The last few decades have shown that watering down the faith doesn't inspire
It can't be denied that the Church in the West is suffering a pronounced shortage of persons committed to the religious life as priests or nuns. According to a 2012 CARA study, the number of parishes in the U.S. without a resident priest has grown from 549 in 1965 to 3,389 today. Meanwhile, the number of religious sisters has declined from 179,954 in 1965 to 54,018 today, while religious brothers totaled 12,271 in 1965, and 4,477 today. Even in Africa, which has seen a burgeoning priesthood in recent decades, the ratio of laity to priests is still high – 4,875 to 1. These statistics leave many fearing for the future of the Church.
Why are priests and nuns disappearing from the landscape of the Church in the West? One common refrain is that the rule of celibacy is discouraging many potential candidates and that if only married religious became a norm, the predicament would be solved. Many also point to “outdated” Catholic teachings on moral issues such as abortion, contraception and divorce. And certainly, the abuse scandals of the past decade have done nothing to make the road to priesthood and the religious life easier.
These issues are anything but new. A brief skimming of Church history reveals that celibacy has been a challenge since its beginning. A look at those seminaries and religious orders in the U.S. that are bursting at the seams, like St. John Vianney in Denver, Mount St. Mary’s in Emmitsburg, MD, Sisters of Life and the Dominican Sisters of Mary, Mother of the Eucharist indicate another theory about the shortage of religious. These stand-out orthodox seminaries and convents support the claim of former Archbishop Elden Curtiss of Omaha, Nebraska: “There are as many vocations today as there have ever been, but the number of vocations a diocese will receive is inversely linked to how liberal [in terms of Catholic doctrine] that diocese has become.” A 2012 CARA study shows a generational difference in “the consideration of vocations” between post-Vatican II Catholics, born 1961-1981, and the millennial generation, born after 1981. Those born on the heels of Vatican II, amidst its wake of liturgical and doctrinal confusion, showed the least interest in religious life, while interest among Millennials (the “JP II Generation,” which has seen galvanizing phenomena like World Youth Day, as well as a gradual return to greater orthodoxy) has gone up.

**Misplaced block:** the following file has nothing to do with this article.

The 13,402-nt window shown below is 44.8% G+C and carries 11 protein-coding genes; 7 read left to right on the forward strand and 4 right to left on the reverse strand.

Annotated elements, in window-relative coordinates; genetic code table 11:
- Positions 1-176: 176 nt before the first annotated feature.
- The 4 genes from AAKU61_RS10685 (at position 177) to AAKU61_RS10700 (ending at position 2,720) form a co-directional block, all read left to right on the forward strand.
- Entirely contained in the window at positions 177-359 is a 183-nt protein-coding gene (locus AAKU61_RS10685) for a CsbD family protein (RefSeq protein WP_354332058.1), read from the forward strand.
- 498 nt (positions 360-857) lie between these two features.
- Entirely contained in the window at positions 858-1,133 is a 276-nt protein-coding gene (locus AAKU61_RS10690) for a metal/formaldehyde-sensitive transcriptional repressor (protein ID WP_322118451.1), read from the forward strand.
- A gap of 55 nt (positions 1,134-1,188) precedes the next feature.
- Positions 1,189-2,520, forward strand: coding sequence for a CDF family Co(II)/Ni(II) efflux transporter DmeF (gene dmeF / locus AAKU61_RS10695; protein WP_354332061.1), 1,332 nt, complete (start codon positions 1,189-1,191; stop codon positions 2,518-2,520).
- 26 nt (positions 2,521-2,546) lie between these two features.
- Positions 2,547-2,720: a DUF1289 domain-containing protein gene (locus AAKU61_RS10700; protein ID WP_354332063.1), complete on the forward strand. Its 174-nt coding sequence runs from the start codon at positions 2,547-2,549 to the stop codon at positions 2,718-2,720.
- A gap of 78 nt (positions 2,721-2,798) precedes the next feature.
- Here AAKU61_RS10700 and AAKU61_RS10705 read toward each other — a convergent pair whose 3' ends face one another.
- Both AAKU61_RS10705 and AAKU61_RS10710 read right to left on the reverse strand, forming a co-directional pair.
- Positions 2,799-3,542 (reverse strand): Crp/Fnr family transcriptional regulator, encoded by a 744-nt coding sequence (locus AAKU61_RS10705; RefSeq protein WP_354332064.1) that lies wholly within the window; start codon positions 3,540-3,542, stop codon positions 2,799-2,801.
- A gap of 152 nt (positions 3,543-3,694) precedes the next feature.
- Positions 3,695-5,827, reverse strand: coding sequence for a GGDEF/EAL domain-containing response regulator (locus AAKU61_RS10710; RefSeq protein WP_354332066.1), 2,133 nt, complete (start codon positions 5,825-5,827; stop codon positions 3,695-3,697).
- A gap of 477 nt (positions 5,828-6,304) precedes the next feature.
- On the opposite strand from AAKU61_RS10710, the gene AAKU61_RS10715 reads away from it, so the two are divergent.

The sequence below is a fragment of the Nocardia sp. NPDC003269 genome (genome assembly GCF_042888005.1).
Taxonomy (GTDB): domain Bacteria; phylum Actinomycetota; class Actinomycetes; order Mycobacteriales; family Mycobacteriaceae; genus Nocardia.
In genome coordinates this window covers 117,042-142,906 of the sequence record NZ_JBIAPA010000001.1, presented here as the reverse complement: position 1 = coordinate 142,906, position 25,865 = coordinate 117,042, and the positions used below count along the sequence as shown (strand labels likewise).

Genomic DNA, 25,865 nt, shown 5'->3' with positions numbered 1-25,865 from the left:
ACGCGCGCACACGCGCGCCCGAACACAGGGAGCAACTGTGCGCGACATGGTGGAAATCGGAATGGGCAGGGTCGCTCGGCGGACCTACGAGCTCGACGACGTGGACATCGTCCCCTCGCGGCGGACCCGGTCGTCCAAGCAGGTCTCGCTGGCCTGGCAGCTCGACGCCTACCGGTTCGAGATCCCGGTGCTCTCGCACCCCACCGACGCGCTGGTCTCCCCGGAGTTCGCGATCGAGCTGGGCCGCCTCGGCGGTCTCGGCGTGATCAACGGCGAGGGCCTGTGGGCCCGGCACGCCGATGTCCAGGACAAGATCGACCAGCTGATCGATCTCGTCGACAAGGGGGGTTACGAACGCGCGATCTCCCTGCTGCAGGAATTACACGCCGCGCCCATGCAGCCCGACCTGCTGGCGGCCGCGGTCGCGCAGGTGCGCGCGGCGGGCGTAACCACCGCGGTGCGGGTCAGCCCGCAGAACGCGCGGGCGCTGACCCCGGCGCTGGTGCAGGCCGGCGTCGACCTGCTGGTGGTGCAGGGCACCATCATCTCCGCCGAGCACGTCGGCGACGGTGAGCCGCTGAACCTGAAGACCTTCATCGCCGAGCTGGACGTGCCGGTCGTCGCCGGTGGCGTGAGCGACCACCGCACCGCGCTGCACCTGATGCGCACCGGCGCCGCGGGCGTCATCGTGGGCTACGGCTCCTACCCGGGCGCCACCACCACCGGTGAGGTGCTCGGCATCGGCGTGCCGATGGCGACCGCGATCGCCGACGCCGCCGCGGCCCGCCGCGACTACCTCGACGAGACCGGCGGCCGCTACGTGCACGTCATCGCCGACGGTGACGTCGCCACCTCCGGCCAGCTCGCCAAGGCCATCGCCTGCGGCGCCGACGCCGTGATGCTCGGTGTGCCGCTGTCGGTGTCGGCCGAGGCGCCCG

There are indeed many factors causing the shortage of religious in the West, but perhaps the single greatest cause, as Archbishop Curtiss suggested, is the damage done by a watering down of Catholic teaching and identity. This watering down turns hungry young hearts away because it doesn’t satisfy. They want the reality of the relationship with Jesus Christ, which is demanding in a way that attracts them if presented in its fullness. There are signs of hope in the new generation of young adults, but their discernment depends largely on the dedication of those around them. Catholics need to identify and support with renewed intensity the things that are producing the greatest fruit for the Church’s next generation of religious: weekly Mass attendance, conversation about faith in the home, participation in Eucharistic Adoration, Bible study, retreats, prayer groups, praying the Rosary, and participation in parish ministry.